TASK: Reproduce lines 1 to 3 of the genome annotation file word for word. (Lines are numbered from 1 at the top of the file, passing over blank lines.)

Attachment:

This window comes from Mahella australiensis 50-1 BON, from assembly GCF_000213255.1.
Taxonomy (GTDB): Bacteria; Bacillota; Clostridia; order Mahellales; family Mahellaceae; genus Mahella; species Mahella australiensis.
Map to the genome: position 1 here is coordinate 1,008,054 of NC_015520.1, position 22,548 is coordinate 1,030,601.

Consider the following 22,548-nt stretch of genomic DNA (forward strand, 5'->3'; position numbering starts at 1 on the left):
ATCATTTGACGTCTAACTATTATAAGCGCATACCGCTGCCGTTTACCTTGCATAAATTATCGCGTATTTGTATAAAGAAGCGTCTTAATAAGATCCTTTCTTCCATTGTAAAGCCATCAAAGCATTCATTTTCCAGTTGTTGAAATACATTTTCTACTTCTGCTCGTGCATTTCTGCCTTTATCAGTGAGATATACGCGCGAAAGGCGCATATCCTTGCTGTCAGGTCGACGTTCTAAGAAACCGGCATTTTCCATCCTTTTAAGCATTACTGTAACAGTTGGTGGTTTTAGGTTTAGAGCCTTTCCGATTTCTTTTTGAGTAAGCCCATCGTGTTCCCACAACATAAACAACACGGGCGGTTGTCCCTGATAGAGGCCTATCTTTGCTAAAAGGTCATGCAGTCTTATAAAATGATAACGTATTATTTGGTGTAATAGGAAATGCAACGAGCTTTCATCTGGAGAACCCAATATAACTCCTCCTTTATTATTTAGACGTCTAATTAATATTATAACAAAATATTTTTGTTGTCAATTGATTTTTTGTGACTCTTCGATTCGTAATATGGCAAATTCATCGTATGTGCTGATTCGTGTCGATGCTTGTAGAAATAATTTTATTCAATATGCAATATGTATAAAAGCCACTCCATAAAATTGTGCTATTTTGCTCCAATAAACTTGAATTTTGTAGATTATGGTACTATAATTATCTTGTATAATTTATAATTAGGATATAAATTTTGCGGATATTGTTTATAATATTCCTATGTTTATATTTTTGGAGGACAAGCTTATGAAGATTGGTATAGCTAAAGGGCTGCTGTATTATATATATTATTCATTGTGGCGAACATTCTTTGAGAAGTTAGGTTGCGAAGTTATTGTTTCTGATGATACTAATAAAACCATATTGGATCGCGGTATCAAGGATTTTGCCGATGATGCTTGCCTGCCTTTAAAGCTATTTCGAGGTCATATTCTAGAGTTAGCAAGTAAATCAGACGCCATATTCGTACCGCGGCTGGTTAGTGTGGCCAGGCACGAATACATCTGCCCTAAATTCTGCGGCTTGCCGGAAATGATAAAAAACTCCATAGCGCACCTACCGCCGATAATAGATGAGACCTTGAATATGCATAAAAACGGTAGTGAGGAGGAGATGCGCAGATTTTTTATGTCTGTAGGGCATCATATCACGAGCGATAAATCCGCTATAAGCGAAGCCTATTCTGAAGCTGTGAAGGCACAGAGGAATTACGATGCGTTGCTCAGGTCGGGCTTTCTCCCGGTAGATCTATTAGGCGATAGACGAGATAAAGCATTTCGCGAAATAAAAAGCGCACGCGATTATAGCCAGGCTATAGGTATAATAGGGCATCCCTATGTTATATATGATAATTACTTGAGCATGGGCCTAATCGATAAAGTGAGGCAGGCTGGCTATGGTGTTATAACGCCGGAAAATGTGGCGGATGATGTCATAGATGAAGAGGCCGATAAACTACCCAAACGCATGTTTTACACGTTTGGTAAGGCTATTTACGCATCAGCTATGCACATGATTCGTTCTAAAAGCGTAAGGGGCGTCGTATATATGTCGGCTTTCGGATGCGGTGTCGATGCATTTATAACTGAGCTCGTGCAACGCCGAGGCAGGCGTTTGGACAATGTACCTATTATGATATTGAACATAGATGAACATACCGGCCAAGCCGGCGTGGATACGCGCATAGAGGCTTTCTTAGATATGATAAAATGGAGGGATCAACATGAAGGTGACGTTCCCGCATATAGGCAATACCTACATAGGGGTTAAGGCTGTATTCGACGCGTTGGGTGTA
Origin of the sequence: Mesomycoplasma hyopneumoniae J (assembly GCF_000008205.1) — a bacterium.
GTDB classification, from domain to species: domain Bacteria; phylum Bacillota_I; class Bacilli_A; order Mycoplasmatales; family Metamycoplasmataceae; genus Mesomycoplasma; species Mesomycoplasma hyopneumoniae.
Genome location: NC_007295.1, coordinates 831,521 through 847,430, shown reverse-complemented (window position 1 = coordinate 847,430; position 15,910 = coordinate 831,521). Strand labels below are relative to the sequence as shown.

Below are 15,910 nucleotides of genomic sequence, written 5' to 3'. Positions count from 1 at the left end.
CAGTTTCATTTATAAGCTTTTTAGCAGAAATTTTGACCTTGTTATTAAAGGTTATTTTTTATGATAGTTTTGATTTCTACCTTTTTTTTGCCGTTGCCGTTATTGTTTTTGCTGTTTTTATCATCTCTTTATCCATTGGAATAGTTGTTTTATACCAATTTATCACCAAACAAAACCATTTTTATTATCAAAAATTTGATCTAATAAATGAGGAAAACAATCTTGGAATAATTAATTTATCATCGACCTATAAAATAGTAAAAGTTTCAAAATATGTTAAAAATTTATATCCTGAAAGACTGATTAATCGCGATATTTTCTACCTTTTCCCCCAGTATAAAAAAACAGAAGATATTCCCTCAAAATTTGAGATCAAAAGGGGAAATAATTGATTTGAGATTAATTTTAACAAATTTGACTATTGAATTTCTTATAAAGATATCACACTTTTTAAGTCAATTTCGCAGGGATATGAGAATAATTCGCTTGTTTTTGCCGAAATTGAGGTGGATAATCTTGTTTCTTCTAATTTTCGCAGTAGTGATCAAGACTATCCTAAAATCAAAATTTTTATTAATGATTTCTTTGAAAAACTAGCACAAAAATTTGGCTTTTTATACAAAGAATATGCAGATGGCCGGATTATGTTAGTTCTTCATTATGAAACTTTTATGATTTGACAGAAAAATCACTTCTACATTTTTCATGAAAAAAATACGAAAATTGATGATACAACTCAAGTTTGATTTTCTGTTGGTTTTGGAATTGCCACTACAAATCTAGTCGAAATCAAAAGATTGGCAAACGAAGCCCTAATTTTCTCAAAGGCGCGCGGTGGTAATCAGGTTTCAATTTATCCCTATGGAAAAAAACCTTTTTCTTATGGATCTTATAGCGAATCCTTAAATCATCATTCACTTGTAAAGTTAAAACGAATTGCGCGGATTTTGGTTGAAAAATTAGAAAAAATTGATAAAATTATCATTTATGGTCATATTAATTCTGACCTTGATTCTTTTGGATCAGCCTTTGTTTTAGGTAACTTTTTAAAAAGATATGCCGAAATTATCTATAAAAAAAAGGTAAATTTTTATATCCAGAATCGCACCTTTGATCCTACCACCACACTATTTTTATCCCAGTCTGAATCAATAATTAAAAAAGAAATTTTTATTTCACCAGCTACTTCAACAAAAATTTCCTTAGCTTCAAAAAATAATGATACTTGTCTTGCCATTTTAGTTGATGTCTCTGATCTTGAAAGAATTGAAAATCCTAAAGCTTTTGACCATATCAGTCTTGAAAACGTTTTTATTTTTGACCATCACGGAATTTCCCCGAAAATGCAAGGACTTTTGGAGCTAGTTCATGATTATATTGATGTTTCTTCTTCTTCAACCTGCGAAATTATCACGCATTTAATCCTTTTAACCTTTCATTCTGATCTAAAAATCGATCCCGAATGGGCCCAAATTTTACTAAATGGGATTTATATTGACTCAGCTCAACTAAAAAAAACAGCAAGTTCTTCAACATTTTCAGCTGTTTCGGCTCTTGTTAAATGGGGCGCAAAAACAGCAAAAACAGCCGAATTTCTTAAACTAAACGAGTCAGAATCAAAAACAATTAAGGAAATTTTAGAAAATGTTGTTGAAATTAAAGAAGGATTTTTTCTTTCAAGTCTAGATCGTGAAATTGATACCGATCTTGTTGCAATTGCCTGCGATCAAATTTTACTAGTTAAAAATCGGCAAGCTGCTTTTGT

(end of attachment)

This window comes from Mahella australiensis 50-1 BON, from assembly GCF_000213255.1.
Taxonomy (GTDB): Bacteria; Bacillota; Clostridia; order Mahellales; family Mahellaceae; genus Mahella; species Mahella australiensis.
Map to the genome: position 1 here is coordinate 1,008,054 of NC_015520.1, position 22,548 is coordinate 1,030,601.